An annual ‘Anti-American Imperialism rally,’ expressing how the country was ‘aflame with the will’ to destroy America, ‘the sworn enemy’, was a fixture in the official calendar until 2018.
North Korea’s dictatorship has had a nightmare quality all of its own with its deliberate mockery of truth and propaganda fairy tales. It is claimed that at the birth of the second hereditary dictator, Kim Jong-il, a new star appeared in the heavens, followed by a double rainbow.
Just as amazingly, Kim Jong-il could supposedly alter the weather by the power of thought.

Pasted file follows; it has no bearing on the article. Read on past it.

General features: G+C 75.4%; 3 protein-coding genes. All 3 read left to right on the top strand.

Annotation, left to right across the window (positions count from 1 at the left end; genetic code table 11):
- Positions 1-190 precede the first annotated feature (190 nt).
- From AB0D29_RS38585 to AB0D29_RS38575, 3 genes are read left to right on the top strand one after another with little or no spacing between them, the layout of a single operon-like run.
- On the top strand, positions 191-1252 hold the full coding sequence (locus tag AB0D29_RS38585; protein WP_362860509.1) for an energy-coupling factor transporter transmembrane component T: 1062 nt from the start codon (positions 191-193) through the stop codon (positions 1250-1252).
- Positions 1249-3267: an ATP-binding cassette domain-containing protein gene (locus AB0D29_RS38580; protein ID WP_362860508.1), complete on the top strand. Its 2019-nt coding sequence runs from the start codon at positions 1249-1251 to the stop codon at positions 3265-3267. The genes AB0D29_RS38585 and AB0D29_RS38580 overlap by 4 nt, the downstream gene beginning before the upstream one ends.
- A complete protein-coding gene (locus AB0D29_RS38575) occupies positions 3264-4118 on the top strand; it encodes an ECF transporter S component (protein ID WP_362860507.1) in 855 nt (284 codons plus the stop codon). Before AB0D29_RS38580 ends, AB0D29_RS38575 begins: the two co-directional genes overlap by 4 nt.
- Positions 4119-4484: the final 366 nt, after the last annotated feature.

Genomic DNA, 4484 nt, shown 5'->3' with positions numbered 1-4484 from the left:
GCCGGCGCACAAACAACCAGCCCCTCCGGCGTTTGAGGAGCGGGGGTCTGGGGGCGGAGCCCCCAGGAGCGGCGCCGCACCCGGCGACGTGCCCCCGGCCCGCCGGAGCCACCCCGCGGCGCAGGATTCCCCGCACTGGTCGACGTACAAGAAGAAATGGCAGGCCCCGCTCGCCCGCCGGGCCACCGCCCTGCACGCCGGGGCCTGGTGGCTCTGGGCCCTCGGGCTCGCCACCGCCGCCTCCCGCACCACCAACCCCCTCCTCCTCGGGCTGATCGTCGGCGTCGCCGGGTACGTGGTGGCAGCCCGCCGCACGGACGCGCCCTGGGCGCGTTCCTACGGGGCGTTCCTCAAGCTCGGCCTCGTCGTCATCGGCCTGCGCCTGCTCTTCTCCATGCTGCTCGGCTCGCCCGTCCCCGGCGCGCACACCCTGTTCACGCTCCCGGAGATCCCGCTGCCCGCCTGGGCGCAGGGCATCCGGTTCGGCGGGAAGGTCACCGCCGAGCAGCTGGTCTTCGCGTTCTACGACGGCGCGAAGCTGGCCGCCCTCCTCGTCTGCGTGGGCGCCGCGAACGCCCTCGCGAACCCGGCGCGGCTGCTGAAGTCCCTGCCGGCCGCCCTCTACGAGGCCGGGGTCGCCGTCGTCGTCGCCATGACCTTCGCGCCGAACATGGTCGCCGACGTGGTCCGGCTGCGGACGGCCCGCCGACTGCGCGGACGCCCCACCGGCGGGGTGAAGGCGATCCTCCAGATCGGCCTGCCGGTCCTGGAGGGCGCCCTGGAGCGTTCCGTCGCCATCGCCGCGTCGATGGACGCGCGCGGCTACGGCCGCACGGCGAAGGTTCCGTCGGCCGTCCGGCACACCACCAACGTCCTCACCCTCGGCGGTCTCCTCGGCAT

Although the more bizarre claims are now taken down, they were once proudly displayed on the country’s English language website, along with turgid expositions of ‘Juche Thought’, the country’s official ideology which combines leader-worship, extreme nationalism and Marxism.
The current third leader from the Kim dynasty is absurdly over-lauded and romaticised. In Ryanggang Province, a 612-yard (560 metres) message cut into a hillside reads, ‘Long Live General Kim Jong-un, the Shining Sun!’
However nonsensical it all is, the propaganda purpose is serious. It has beaten the population into mental submission as J P Floru depicts in his book The Sun Tyrant: A Nightmare Called North Korea. And, as Anthony Daniels (aka Theodore Dalrymple) says in his excellent book The Wilder Shores of Marx, propaganda is meant is to ‘mock and humiliate’. By forcing the people’s acquiescence with endless ridiculous lies, their self-respect is stripped away and their ability to resist, even in the privacy of their own heads, collapses.